Allowing for characters to conflict—and this conflict may range from slander to slaughter—is an intrinsic motivation, generated by the PC herself, and therefore trumps the extrinsic motivations of a “Quest Board” or other mods dropped by Plot to keep PCs entertained. Give the PCs the ability to entertain themselves, even if it means combat between them.
I believe that many interesting moments are lost when characters are forbidden from attacking one another, and I think extremely powerful live action role playing experiences can be heightened if the players work together beforehand or during the larp to at least explain, warn, or perhaps even loosely plan their blood feud. This is how Houses of the Blooded operates, and I think it works quite well. Mind’s Eye Theatre’s Vampire: The Masquerade has made a fortune over fighting PCs.
I think PvE has its share of problems as well, though not nearly as bad as literal PvP.
It’s not an environment that the players are up against; it’s real human beings on the Plot Design team. PvE should literally mean, “The wind blew my tent down.” What we’re really talking about is Players vs GMs, or PvGM (what an annoying abbreviation).
Aside from my personal inability to produce enough Environment to fight 30+ people all day and night, I suspect even those GMs who are genius enough to do so can’t reliably repeat: they get predictable, which potentially leads to familiarity and boredom as plots are repeated with different faces, e.g.: “Oh no! Undead are attacking the town again!” Moreover, a direct Player versus GM conflict can lead to frustration and anger.
I was in the Starship Valkyrie theater-style sci-fi larp campaign for almost three years. My character leveled up from squad commander to Captain of his own ship. In the last few games of the campaign, I deliberately avoided telling the Plot team what I was going to do, where I wanted to go, what kind of mission I wanted to undertake. Why? Because if I told Plot what I wanted to do, I was telling the enemy, the environment, the aliens. Loose lips…
But this caused problems for Plot because they needed to recruit NPCs, build props, etc., for each game. Without input, they were hard pressed to assemble each event. But by giving input, I sabotaged my character’s agency and jeopardized the crew’s safety. Since Starship Valkyrie functions as a cooperative game, my opponent was always, ultimately, the Game Master, and I grew weary of the same lunges, parries, thrusts and dodges. I don’t believe that Players versus GMs, a.k.a. PvE, is always the optimum setup and style for all larps.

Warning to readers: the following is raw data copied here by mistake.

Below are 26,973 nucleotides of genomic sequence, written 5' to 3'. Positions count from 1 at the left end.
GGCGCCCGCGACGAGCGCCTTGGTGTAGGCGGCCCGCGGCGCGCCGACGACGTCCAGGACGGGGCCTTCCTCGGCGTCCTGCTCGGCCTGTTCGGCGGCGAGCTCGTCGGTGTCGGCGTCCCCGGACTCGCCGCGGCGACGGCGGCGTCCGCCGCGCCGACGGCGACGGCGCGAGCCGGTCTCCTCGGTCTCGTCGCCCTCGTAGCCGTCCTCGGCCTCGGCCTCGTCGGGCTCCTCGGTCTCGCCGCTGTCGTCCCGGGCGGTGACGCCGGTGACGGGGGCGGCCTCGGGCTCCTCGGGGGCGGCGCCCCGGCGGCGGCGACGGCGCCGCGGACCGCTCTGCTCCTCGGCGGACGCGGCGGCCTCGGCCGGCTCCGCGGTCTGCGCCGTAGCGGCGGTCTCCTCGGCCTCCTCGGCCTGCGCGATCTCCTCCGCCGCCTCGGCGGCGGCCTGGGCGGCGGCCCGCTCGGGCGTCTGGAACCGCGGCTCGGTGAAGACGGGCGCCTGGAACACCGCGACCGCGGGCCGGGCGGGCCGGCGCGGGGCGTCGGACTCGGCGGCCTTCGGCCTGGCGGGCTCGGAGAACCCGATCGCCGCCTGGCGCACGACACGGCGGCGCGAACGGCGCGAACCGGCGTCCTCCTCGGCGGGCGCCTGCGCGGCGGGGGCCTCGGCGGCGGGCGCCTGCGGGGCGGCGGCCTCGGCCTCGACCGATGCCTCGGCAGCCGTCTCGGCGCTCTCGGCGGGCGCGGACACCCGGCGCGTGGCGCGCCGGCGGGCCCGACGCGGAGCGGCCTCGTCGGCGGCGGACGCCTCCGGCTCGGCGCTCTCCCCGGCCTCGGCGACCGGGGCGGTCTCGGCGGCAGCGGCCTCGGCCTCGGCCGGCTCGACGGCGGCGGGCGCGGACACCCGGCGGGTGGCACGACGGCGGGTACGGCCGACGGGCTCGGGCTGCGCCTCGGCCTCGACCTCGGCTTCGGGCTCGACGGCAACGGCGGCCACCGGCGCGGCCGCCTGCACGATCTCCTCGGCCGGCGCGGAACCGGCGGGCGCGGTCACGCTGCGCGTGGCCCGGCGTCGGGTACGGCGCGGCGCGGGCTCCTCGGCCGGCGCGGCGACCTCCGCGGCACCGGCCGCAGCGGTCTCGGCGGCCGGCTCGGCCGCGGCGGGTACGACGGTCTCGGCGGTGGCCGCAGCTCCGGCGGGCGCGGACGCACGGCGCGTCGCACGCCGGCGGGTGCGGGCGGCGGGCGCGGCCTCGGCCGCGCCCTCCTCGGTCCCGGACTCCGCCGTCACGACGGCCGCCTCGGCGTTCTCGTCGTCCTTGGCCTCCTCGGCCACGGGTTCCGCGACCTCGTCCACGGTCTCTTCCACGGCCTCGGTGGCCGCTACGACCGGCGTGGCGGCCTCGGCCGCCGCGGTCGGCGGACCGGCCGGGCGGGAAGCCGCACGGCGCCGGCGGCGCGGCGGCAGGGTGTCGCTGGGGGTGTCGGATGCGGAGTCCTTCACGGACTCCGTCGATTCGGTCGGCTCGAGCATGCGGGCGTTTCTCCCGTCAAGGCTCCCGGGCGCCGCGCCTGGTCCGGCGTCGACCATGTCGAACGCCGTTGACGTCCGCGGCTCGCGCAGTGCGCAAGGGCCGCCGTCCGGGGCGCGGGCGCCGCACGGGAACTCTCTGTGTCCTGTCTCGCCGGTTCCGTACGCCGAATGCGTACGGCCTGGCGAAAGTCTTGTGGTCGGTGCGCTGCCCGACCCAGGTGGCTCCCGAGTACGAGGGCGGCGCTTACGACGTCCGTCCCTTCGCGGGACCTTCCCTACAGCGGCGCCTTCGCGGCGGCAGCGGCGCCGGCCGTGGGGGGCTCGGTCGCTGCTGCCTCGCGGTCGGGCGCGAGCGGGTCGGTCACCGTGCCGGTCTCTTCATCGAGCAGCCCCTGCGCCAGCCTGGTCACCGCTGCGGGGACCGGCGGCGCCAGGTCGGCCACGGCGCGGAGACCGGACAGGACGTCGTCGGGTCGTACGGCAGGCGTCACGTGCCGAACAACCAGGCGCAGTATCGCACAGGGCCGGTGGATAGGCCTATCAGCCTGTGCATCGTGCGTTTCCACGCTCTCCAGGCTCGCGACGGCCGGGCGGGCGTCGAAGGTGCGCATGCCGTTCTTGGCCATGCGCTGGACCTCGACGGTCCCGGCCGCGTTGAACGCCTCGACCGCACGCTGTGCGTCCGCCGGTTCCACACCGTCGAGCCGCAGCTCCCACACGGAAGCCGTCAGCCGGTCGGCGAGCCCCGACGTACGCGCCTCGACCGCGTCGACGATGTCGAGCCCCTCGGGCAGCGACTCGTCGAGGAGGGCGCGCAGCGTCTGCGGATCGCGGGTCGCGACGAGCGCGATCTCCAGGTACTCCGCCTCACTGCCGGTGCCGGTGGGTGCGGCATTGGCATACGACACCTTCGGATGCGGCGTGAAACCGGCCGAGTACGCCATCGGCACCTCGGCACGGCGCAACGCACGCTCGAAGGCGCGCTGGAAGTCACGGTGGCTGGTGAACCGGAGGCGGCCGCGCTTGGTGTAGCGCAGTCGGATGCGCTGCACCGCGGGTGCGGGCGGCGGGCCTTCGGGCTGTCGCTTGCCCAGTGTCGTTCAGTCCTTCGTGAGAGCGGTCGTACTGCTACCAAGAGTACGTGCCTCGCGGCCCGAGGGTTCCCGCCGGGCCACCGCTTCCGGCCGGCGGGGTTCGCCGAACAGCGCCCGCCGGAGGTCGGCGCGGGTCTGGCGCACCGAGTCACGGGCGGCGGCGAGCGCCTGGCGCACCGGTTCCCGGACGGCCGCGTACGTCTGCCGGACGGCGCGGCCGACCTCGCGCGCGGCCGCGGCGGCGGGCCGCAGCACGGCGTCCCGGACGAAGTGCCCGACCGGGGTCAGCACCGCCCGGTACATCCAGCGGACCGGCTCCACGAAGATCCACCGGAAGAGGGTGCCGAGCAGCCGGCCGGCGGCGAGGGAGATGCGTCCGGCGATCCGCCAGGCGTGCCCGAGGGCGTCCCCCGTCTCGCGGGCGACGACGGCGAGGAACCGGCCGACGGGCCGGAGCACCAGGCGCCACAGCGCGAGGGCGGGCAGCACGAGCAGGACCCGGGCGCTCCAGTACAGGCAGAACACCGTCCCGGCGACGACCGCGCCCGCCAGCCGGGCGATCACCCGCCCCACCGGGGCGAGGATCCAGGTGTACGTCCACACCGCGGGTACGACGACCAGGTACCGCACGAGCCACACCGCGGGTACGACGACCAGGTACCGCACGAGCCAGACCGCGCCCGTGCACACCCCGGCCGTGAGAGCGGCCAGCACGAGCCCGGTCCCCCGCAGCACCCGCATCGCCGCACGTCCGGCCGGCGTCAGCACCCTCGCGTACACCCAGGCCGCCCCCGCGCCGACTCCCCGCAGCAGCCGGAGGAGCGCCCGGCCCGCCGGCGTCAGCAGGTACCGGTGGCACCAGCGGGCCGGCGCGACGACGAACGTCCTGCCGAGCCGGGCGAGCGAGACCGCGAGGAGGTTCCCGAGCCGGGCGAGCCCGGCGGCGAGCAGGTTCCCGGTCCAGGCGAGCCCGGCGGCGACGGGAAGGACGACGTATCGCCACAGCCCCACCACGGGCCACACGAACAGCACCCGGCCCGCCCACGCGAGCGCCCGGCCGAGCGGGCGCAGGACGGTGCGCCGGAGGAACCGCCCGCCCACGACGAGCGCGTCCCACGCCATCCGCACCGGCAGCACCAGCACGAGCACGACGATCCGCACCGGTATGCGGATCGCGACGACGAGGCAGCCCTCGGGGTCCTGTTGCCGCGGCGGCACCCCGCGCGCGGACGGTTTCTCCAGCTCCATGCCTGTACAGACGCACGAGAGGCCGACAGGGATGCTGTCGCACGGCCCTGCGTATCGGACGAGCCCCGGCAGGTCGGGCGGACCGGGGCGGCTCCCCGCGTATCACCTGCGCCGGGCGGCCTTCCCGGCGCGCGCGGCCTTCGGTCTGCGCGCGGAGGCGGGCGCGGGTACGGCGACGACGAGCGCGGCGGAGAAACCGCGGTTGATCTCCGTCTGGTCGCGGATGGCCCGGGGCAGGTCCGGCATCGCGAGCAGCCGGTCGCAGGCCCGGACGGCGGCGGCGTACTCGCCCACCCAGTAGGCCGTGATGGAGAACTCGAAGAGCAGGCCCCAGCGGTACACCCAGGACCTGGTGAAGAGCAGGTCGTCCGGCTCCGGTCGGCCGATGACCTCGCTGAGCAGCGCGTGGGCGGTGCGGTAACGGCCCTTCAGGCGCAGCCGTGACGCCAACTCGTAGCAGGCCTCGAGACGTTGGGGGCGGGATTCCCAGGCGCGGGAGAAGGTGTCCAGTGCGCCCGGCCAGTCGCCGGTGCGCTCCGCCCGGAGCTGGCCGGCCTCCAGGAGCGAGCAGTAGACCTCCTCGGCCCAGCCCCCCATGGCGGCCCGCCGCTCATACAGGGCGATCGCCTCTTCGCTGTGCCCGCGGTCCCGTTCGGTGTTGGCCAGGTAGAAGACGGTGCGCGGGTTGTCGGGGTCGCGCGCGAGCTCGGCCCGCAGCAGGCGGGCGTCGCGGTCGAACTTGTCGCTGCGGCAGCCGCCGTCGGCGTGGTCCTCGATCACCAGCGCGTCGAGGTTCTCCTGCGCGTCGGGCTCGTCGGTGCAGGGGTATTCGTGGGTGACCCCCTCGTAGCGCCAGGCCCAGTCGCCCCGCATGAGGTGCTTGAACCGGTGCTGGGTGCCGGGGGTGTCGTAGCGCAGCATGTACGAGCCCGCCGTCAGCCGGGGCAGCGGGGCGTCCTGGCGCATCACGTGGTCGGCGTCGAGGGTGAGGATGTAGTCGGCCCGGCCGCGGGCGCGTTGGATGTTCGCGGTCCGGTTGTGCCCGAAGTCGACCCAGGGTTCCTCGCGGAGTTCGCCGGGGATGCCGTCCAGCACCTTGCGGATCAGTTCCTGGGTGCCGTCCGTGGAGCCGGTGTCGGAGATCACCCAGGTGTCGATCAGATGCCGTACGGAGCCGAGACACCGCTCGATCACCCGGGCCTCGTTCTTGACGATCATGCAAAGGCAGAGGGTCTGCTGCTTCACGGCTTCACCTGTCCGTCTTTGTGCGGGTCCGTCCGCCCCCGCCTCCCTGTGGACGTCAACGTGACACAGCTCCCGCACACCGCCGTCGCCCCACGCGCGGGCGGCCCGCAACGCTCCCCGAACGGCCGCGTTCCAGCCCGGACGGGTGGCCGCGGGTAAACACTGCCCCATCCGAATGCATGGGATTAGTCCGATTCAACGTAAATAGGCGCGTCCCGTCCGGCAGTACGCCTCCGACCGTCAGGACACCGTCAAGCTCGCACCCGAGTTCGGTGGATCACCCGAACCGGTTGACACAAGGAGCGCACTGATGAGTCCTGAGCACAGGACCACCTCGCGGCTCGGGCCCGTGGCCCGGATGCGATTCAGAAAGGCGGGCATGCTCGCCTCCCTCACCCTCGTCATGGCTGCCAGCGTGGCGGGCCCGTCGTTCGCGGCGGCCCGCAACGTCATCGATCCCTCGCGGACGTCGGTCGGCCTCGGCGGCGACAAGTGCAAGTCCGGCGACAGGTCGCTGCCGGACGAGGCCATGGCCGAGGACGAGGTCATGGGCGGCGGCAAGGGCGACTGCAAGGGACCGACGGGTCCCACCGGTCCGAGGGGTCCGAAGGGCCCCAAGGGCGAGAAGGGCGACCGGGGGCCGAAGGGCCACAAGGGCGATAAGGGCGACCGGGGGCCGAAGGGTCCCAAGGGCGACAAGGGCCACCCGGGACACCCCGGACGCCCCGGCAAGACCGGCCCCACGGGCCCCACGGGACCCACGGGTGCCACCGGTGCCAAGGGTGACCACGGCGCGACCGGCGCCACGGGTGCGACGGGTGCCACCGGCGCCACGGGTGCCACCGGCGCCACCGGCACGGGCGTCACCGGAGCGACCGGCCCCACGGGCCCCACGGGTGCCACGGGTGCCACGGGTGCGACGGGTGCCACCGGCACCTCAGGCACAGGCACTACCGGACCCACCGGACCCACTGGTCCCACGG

- I am not saying that all larps must have (player) Character versus Character elements.
- I am not saying that a larp with character infighting is better than a larp without.
- I am saying I prefer players to work on plots and conflicts together, at least vaguely, and the characters to fight—sometimes to the death—in larps I design. This is merely personal preference.
- I am saying I want The Dreamlands to be a Player with Player with Designer situation, and that I hope some players will decide to try some Character versus Character conflict and even combat. I am not requiring it, but it will spice up the larp and spare me the chore of throwing random encounters at players.
I trust that my players are intelligent, creative humans who can maturely handle infighting between them. This may not be true with your larp group. Sometimes, a line course (railroad plot), with characters forced to cooperate is fine, like at a convention or similar situation where players don’t know one another. Transparency and communication is the skeleton key to avoid emotional injury.
I believe larp is a communal storytelling art form, and it takes a community to tell the best tales. If I want to tell my own story, where my players do what I want, I’ll write a novel.
What do you think? Do you prefer PC-cooperative or PC-competitive larps? Do you talk to other players about conflicts between your characters? If you are a larpwright, do you allow your characters to fight and even possibly kill each other? Why or why not? Comment below.